QCOSTARICA – Have you wondered what’s with the endless miles of palm forests while driving the Costanera, the road that runs down the Pacific coast south from Puntarenas?
The history of palm oil cultivation in Costa Rica is closely related to the history of the United Fruit Company. African oil palms were planted to help diversify the holdings of United Fruit, a company formed through the merger of two US businessmen, Preston and Keith, in 1897.
Replacing a decimated banana cultivation in Costa Rica, at the time, Africna oil palms were planted to replace bananas. These companies pioneered commercial oil palm production in the Americas in the mid 1900’s.
Today, oil palm is grown mainly in the southwestern regions of Costa Rica. Palm Tica, now owned by the Numar group and specializes in the cultivation, production and processing of palm oil, is the largest producer of palm oil in Costa Rica. The compnay supports local collaboratives and is now recognized as the leader in palm cultivation in the Americas. The company has developed a number of hybrids that produce more oil and are shorter and hence easier to harvest.
But, palm oil may have met its match, which would be a boon for the planet.
Scientists at the University of Bath have successfully cultivated an oily yeast with an identical lipid profile to palm oil. Scientists at the University of Bath have managed to cultivate an oily yeast called Metschnikowia pulcherrima that matches palm oil’s lipid profile almost identically.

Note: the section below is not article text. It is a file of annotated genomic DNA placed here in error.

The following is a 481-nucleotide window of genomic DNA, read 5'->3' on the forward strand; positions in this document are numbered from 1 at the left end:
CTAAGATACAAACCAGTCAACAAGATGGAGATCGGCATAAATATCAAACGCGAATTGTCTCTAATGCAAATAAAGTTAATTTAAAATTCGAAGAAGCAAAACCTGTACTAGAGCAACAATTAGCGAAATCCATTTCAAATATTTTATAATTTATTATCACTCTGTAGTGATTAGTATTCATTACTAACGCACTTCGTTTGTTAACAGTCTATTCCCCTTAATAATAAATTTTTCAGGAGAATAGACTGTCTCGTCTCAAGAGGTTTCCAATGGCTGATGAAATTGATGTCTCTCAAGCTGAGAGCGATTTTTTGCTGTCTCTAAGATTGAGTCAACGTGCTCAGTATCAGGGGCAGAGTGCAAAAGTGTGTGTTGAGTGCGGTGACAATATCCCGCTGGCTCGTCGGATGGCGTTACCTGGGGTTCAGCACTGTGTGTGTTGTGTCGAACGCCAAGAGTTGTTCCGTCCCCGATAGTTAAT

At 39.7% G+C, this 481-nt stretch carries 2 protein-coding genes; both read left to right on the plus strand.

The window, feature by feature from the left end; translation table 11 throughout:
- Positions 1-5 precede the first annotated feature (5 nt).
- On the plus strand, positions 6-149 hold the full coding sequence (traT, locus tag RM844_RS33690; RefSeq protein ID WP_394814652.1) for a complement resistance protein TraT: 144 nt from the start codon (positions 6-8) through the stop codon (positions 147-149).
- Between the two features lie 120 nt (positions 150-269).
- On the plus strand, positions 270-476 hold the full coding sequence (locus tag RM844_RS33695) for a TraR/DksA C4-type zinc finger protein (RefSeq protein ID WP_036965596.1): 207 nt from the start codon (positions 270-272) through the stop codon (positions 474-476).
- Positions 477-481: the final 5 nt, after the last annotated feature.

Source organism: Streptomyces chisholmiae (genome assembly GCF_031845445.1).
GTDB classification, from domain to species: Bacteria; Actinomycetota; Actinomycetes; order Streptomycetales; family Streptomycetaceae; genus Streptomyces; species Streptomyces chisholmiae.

M. pulcherrima uses the sugars in any plant waste residue to grow prolifically and does not need sterile conditions. (The University of Bath has been growing its samples in open outdoor tanks.) If this alternative works out, the land requirements for growing the yeast would be 10 to 100 times less than that of palm oil, freeing up agricultural land and sparing further destruction of rainforests.
Palm oil production is the leading cause of rainforest destruction, including parts of Central America, where palm oil farms are just starting to make a dent in the world market.
Scientists say further study is needed to find out which is the most sustainable and financially viable culture to produce the yeast on, how to protect it from bugs and inhibitors, and how to maintain high saturate levels. The hope is that M. pulcherrima will be ready for industrial use within 3 to 4 years, if all goes well.
This is excellent news for an industry in desperate need of an overhaul. While there are some organizations working to make palm oil production more sustainable, such as the Rainforest Alliance.